Adult beetles are black and shiny, about 15mm long with brown serrated legs. They lay their eggs in spring and early summer, they then develop into larvae that then feed on the roots. The pupal stage will cause no damage but in late spring/early summer when the grubs emerge they will. The beetles are dormant or semi dormant in winter. A small infestation of black beetles can in some cases help your lawn, especially buffalo, where their tunnelling can act as an aeration technique but as soon as you see damage you should send them packing.
What are surface dwelling grubs?
‘Lawn Grub’ is a common name for surface dwelling caterpillars. Other names are sod webworm, army worm and cutworm that feed on the lawn leaves then become moths after their pupae stage. Each stage of the grubs life all cause similar issues on your otherwise healthy lawn. The moths are extremely fussy about where they lay their eggs, the healthiest lawn will be the spot for them. The caterpillars will then eat the best and leave the rest. To best understand how to control and prevent damage it is best to understand their life cycle.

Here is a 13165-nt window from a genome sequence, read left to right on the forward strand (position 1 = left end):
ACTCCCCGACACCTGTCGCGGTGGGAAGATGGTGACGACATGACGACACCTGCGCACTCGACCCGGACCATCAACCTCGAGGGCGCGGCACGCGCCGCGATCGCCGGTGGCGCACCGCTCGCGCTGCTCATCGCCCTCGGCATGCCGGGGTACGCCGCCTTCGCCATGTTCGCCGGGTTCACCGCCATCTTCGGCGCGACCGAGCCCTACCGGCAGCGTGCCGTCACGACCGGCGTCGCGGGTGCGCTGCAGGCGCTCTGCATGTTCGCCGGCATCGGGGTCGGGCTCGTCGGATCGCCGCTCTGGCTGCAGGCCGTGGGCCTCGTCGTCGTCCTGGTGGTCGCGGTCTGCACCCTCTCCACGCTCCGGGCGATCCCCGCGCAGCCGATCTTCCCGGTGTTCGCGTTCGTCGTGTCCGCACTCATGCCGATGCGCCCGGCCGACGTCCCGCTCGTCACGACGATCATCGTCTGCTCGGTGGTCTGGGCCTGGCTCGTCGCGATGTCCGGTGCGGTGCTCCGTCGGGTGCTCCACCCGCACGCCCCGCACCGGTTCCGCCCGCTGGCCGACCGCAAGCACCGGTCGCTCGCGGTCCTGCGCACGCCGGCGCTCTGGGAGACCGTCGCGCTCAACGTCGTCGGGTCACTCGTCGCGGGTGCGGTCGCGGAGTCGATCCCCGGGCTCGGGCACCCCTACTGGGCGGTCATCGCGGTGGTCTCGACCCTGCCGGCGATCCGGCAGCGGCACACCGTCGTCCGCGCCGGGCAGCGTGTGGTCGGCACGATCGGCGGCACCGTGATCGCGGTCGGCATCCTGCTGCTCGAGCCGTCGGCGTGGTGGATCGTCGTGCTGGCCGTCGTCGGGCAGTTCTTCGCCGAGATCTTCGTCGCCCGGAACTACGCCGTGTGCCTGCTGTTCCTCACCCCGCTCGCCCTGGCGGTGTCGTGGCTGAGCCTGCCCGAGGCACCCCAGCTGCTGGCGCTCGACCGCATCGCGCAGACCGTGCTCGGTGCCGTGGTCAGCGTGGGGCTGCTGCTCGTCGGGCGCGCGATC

If you begin to see brown or straw like patches through your lawn, or the leaves on your runners begin to disappear you could have an infestation of lawn grubs. Small green droppings will also become present which is basically your old lawn appearing. Caterpillars often feed at night so you often won’t see them. However you may see white/grey moths flying over your lawn or garden area, this could be an indication of a potential lawn grub problem. Lawn grubs are a seasonal issue and unfortunately they can affect your lawn multiple times throughout one season.
If you have had a minor infestation and the lawn is still in good condition the moths are likely to come back which will require a repeat treatment. You can follow up with fertilising to fast track recovery, make sure you fertilise in autumn to set your lawn up for winter and spring.
Common Lawn Pests
Black or African Lawn Beetle (Heteronychus arator)